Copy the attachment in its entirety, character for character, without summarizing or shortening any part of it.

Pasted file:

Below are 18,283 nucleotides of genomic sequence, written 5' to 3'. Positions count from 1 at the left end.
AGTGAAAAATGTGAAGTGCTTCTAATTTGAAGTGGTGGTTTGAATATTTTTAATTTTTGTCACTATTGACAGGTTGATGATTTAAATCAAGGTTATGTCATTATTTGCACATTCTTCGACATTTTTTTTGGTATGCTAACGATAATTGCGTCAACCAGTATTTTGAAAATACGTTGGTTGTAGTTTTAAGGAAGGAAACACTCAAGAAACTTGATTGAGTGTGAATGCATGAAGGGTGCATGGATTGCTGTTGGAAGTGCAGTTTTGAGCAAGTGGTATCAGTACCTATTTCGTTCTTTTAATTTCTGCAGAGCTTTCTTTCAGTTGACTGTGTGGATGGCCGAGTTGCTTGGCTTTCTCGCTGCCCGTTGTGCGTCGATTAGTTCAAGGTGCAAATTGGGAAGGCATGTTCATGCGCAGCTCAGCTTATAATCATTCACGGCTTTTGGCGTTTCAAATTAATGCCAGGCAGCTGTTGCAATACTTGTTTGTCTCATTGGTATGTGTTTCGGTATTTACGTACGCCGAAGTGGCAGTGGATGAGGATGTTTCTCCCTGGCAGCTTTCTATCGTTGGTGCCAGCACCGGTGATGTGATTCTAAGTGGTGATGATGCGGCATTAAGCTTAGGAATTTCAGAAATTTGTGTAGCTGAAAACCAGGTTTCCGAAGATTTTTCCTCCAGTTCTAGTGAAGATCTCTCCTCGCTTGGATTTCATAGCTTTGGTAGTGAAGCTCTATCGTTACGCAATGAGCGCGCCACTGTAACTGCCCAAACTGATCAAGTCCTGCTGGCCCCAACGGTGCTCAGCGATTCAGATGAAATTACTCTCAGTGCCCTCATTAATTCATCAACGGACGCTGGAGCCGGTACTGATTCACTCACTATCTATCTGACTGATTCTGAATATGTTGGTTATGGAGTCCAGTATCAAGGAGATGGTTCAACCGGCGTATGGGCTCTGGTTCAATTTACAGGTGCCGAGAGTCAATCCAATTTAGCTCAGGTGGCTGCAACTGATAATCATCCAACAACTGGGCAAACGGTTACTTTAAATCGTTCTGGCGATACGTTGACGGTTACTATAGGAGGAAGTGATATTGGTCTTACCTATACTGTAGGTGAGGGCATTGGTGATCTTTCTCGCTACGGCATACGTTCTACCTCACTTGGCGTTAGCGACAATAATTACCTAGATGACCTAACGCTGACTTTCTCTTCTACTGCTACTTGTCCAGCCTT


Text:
Below are 18,283 nucleotides of genomic sequence, written 5' to 3'. Positions count from 1 at the left end.
AGTGAAAAATGTGAAGTGCTTCTAATTTGAAGTGGTGGTTTGAATATTTTTAATTTTTGTCACTATTGACAGGTTGATGATTTAAATCAAGGTTATGTCATTATTTGCACATTCTTCGACATTTTTTTTGGTATGCTAACGATAATTGCGTCAACCAGTATTTTGAAAATACGTTGGTTGTAGTTTTAAGGAAGGAAACACTCAAGAAACTTGATTGAGTGTGAATGCATGAAGGGTGCATGGATTGCTGTTGGAAGTGCAGTTTTGAGCAAGTGGTATCAGTACCTATTTCGTTCTTTTAATTTCTGCAGAGCTTTCTTTCAGTTGACTGTGTGGATGGCCGAGTTGCTTGGCTTTCTCGCTGCCCGTTGTGCGTCGATTAGTTCAAGGTGCAAATTGGGAAGGCATGTTCATGCGCAGCTCAGCTTATAATCATTCACGGCTTTTGGCGTTTCAAATTAATGCCAGGCAGCTGTTGCAATACTTGTTTGTCTCATTGGTATGTGTTTCGGTATTTACGTACGCCGAAGTGGCAGTGGATGAGGATGTTTCTCCCTGGCAGCTTTCTATCGTTGGTGCCAGCACCGGTGATGTGATTCTAAGTGGTGATGATGCGGCATTAAGCTTAGGAATTTCAGAAATTTGTGTAGCTGAAAACCAGGTTTCCGAAGATTTTTCCTCCAGTTCTAGTGAAGATCTCTCCTCGCTTGGATTTCATAGCTTTGGTAGTGAAGCTCTATCGTTACGCAATGAGCGCGCCACTGTAACTGCCCAAACTGATCAAGTCCTGCTGGCCCCAACGGTGCTCAGCGATTCAGATGAAATTACTCTCAGTGCCCTCATTAATTCATCAACGGACGCTGGAGCCGGTACTGATTCACTCACTATCTATCTGACTGATTCTGAATATGTTGGTTATGGAGTCCAGTATCAAGGAGATGGTTCAACCGGCGTATGGGCTCTGGTTCAATTTACAGGTGCCGAGAGTCAATCCAATTTAGCTCAGGTGGCTGCAACTGATAATCATCCAACAACTGGGCAAACGGTTACTTTAAATCGTTCTGGCGATACGTTGACGGTTACTATAGGAGGAAGTGATATTGGTCTTACCTATACTGTAGGTGAGGGCATTGGTGATCTTTCTCGCTACGGCATACGTTCTACCTCACTTGGCGTTAGCGACAATAATTACCTAGATGACCTAACGCTGACTTTCTCTTCTACTGCTACTTGTCCAGCCTT